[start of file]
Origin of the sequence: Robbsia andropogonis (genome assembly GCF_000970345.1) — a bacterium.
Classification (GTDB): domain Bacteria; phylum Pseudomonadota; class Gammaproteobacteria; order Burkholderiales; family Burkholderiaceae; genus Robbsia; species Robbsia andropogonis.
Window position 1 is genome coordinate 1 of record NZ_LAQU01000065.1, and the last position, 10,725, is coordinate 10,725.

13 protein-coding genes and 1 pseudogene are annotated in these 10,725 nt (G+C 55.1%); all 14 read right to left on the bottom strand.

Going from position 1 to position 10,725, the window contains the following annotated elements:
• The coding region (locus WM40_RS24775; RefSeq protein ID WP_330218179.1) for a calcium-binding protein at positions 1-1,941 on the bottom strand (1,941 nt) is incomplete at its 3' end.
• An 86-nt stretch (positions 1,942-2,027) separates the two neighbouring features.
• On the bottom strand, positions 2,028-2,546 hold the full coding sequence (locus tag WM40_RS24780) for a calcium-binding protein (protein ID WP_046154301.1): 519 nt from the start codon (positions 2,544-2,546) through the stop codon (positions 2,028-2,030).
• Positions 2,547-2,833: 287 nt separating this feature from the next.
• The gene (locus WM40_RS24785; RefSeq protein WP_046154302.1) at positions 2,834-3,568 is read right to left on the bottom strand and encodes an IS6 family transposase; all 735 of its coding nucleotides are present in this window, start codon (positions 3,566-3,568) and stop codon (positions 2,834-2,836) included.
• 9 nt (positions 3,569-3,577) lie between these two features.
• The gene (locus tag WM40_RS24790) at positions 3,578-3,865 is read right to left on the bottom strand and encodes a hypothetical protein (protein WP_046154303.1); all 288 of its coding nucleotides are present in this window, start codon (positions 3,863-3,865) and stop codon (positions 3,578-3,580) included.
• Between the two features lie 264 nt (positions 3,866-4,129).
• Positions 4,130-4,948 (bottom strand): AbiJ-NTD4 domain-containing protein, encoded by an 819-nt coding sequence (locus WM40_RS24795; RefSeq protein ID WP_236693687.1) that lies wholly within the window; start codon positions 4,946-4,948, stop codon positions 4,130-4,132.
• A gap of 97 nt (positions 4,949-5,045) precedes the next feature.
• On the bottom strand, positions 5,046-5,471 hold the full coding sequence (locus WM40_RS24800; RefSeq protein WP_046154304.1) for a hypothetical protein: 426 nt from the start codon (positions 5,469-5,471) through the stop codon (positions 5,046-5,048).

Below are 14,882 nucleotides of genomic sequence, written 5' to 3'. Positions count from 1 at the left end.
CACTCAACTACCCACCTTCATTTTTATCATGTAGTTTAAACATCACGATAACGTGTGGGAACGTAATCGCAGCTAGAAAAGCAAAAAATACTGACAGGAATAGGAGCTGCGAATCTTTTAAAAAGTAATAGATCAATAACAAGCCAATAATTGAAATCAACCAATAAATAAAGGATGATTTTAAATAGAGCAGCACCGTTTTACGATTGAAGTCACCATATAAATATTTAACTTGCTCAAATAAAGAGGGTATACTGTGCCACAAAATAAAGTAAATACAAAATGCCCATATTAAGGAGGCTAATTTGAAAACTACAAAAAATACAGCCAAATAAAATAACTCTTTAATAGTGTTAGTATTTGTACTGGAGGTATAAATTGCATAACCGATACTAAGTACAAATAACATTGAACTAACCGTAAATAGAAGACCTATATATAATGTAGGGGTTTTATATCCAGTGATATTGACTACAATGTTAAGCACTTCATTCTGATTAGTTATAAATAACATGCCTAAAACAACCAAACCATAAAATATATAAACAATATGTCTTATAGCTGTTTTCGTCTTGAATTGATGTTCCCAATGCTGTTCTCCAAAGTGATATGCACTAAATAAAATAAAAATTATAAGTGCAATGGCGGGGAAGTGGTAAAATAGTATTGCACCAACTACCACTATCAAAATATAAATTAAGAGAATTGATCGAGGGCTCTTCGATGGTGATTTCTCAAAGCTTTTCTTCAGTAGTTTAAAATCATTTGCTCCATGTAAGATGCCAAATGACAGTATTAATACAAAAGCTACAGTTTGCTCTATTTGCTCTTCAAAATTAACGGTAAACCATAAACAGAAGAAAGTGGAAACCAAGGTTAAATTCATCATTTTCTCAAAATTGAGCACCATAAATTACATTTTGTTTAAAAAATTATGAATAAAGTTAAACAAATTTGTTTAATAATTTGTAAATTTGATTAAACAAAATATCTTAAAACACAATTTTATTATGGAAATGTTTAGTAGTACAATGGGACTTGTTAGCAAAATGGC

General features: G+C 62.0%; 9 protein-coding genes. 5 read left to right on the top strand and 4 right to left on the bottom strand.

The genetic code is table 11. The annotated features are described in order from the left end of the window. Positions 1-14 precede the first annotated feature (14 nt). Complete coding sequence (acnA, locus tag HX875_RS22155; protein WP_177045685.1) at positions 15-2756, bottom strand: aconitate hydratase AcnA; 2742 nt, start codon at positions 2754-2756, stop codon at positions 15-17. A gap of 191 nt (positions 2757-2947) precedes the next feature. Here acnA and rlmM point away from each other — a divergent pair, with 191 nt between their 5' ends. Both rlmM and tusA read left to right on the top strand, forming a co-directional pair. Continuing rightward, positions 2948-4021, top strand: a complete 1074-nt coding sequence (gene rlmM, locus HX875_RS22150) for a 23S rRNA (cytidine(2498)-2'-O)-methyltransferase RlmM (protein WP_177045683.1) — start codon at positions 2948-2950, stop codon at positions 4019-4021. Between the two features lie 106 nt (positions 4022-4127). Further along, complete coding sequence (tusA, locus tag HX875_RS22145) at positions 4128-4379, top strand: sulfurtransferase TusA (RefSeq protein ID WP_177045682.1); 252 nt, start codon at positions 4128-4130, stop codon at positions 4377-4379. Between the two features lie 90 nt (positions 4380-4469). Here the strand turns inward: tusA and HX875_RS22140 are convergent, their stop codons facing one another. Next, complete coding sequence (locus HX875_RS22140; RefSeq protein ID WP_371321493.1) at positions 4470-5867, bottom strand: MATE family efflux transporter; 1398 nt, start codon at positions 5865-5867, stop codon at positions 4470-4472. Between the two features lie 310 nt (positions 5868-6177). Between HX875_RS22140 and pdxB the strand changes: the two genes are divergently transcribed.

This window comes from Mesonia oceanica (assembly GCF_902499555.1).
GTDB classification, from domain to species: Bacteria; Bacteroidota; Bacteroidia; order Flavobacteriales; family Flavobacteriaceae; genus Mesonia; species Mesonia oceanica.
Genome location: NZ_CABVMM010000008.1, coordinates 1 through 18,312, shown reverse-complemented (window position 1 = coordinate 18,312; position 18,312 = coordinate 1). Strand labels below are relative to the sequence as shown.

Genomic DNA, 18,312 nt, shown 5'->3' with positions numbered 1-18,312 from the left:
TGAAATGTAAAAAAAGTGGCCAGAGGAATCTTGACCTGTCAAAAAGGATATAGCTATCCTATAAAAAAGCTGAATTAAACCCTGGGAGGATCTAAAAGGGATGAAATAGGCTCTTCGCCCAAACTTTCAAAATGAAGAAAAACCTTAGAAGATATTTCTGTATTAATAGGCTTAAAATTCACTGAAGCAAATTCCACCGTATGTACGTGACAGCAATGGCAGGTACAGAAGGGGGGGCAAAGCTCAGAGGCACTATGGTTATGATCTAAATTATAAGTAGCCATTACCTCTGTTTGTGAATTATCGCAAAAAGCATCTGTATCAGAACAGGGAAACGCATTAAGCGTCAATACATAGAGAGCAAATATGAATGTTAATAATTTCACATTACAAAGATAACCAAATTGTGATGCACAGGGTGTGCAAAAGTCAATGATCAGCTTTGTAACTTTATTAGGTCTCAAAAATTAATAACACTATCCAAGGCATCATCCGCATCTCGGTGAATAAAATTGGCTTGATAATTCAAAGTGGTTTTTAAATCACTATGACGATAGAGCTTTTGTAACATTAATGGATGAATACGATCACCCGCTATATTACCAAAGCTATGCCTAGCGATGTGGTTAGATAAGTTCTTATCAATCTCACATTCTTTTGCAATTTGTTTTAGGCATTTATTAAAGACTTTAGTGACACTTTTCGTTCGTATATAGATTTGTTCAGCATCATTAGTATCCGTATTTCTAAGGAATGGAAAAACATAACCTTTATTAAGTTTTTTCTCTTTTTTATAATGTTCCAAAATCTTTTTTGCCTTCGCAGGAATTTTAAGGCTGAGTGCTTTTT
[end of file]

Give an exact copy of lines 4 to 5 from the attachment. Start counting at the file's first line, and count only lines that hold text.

13 protein-coding genes and 1 pseudogene are annotated in these 10,725 nt (G+C 55.1%); all 14 read right to left on the bottom strand.

Going from position 1 to position 10,725, the window contains the following annotated elements: